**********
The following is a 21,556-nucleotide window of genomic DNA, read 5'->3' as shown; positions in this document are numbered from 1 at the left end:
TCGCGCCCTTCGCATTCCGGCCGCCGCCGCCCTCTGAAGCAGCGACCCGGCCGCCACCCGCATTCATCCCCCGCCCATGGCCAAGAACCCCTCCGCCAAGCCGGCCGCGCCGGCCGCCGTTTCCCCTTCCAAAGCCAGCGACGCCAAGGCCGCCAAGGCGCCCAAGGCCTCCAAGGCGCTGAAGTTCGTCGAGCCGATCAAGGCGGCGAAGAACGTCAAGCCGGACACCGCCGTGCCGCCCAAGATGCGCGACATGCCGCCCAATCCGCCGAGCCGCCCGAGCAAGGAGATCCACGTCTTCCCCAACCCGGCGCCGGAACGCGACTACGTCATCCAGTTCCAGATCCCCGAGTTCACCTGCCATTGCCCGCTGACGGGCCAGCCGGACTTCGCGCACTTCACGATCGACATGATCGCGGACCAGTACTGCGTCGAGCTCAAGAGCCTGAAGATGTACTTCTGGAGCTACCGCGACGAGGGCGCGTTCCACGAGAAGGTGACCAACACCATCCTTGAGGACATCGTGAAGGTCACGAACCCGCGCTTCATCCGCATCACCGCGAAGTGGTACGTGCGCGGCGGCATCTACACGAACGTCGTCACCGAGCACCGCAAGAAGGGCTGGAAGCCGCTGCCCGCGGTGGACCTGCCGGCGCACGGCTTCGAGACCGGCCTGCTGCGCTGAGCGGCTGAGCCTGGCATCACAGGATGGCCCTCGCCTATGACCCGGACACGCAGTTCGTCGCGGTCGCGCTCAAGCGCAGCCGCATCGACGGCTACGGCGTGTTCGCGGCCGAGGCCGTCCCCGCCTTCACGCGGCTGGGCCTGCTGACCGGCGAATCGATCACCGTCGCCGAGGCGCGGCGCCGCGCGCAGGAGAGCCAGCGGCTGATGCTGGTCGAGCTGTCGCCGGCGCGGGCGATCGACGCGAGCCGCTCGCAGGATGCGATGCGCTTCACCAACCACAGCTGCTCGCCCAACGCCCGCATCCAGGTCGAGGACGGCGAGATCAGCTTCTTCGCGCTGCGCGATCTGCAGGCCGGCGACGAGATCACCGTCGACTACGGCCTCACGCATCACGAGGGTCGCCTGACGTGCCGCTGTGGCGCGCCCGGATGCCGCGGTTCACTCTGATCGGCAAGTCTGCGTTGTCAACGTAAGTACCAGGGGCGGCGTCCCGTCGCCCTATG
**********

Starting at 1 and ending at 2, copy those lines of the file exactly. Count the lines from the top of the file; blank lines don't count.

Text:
The following is a 21,556-nucleotide window of genomic DNA, read 5'->3' as shown; positions in this document are numbered from 1 at the left end:
TCGCGCCCTTCGCATTCCGGCCGCCGCCGCCCTCTGAAGCAGCGACCCGGCCGCCACCCGCATTCATCCCCCGCCCATGGCCAAGAACCCCTCCGCCAAGCCGGCCGCGCCGGCCGCCGTTTCCCCTTCCAAAGCCAGCGACGCCAAGGCCGCCAAGGCGCCCAAGGCCTCCAAGGCGCTGAAGTTCGTCGAGCCGATCAAGGCGGCGAAGAACGTCAAGCCGGACACCGCCGTGCCGCCCAAGATGCGCGACATGCCGCCCAATCCGCCGAGCCGCCCGAGCAAGGAGATCCACGTCTTCCCCAACCCGGCGCCGGAACGCGACTACGTCATCCAGTTCCAGATCCCCGAGTTCACCTGCCATTGCCCGCTGACGGGCCAGCCGGACTTCGCGCACTTCACGATCGACATGATCGCGGACCAGTACTGCGTCGAGCTCAAGAGCCTGAAGATGTACTTCTGGAGCTACCGCGACGAGGGCGCGTTCCACGAGAAGGTGACCAACACCATCCTTGAGGACATCGTGAAGGTCACGAACCCGCGCTTCATCCGCATCACCGCGAAGTGGTACGTGCGCGGCGGCATCTACACGAACGTCGTCACCGAGCACCGCAAGAAGGGCTGGAAGCCGCTGCCCGCGGTGGACCTGCCGGCGCACGGCTTCGAGACCGGCCTGCTGCGCTGAGCGGCTGAGCCTGGCATCACAGGATGGCCCTCGCCTATGACCCGGACACGCAGTTCGTCGCGGTCGCGCTCAAGCGCAGCCGCATCGACGGCTACGGCGTGTTCGCGGCCGAGGCCGTCCCCGCCTTCACGCGGCTGGGCCTGCTGACCGGCGAATCGATCACCGTCGCCGAGGCGCGGCGCCGCGCGCAGGAGAGCCAGCGGCTGATGCTGGTCGAGCTGTCGCCGGCGCGGGCGATCGACGCGAGCCGCTCGCAGGATGCGATGCGCTTCACCAACCACAGCTGCTCGCCCAACGCCCGCATCCAGGTCGAGGACGGCGAGATCAGCTTCTTCGCGCTGCGCGATCTGCAGGCCGGCGACGAGATCACCGTCGACTACGGCCTCACGCATCACGAGGGTCGCCTGACGTGCCGCTGTGGCGCGCCCGGATGCCGCGGTTCACTCTGATCGGCAAGTCTGCGTTGTCAACGTAAGTACCAGGGGCGGCGTCCCGTCGCCCTATG